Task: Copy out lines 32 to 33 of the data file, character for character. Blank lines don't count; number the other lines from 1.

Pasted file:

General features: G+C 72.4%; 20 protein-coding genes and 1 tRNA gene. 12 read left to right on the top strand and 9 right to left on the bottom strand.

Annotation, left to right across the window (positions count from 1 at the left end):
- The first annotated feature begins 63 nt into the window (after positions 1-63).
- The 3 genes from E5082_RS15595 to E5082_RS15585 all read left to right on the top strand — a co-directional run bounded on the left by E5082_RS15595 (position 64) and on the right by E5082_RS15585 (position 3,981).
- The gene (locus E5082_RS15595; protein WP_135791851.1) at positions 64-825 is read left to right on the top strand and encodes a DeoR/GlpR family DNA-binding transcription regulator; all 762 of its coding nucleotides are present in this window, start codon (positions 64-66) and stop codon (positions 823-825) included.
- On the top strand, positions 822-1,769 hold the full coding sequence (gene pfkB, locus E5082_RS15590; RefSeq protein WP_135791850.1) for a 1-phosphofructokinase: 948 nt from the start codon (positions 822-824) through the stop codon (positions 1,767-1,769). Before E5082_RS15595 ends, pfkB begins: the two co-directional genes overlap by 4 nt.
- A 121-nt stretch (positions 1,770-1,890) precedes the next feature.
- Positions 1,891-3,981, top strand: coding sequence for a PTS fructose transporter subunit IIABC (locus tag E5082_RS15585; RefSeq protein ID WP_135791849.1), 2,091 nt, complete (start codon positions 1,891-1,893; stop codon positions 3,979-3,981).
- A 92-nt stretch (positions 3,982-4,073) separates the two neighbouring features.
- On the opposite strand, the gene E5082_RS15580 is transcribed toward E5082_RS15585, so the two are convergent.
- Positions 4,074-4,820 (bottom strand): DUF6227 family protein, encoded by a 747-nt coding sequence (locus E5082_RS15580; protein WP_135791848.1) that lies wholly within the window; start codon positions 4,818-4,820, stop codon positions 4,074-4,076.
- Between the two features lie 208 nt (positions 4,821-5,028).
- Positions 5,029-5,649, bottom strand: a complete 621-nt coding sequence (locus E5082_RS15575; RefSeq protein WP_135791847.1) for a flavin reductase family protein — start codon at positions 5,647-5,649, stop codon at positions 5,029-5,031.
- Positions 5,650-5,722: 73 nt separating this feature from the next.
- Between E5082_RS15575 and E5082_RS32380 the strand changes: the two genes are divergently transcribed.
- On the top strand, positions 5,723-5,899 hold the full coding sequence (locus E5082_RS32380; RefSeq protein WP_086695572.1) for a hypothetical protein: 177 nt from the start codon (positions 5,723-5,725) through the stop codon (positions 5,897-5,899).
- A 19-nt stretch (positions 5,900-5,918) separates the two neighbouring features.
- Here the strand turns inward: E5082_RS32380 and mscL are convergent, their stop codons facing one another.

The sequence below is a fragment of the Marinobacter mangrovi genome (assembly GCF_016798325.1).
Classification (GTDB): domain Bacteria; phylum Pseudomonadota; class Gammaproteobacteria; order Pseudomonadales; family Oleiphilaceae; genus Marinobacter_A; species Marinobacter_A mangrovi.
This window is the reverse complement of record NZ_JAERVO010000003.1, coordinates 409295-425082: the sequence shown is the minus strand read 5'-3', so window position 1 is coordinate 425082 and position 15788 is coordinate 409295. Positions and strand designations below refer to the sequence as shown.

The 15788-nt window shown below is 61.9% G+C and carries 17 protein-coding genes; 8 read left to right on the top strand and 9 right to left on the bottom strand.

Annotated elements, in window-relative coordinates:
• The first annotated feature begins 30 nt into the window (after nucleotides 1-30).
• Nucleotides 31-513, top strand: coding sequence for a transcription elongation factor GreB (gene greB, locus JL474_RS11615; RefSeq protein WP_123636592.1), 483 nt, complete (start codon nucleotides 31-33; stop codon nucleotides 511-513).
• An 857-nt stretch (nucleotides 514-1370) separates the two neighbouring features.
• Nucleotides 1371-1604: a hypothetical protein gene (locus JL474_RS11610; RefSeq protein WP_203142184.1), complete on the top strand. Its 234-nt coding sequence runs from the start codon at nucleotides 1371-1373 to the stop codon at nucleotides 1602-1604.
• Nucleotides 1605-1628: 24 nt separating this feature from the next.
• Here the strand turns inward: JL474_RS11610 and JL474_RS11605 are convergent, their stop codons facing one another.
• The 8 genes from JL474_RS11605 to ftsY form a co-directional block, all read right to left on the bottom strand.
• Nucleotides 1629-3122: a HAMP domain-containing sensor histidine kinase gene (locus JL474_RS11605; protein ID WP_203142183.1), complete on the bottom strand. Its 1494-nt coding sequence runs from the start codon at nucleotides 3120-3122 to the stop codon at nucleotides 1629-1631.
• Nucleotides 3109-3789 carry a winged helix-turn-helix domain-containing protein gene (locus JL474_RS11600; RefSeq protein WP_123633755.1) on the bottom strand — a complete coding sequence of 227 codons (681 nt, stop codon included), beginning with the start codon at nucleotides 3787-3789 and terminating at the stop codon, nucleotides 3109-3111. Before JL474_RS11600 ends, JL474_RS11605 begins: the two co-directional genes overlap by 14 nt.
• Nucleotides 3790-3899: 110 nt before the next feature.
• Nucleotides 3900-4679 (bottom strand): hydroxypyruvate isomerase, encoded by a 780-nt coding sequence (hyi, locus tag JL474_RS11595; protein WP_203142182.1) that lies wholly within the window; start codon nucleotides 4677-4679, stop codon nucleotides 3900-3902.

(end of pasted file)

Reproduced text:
• Nucleotides 3109-3789 carry a winged helix-turn-helix domain-containing protein gene (locus JL474_RS11600; RefSeq protein WP_123633755.1) on the bottom strand — a complete coding sequence of 227 codons (681 nt, stop codon included), beginning with the start codon at nucleotides 3787-3789 and terminating at the stop codon, nucleotides 3109-3111. Before JL474_RS11600 ends, JL474_RS11605 begins: the two co-directional genes overlap by 14 nt.
• Nucleotides 3790-3899: 110 nt before the next feature.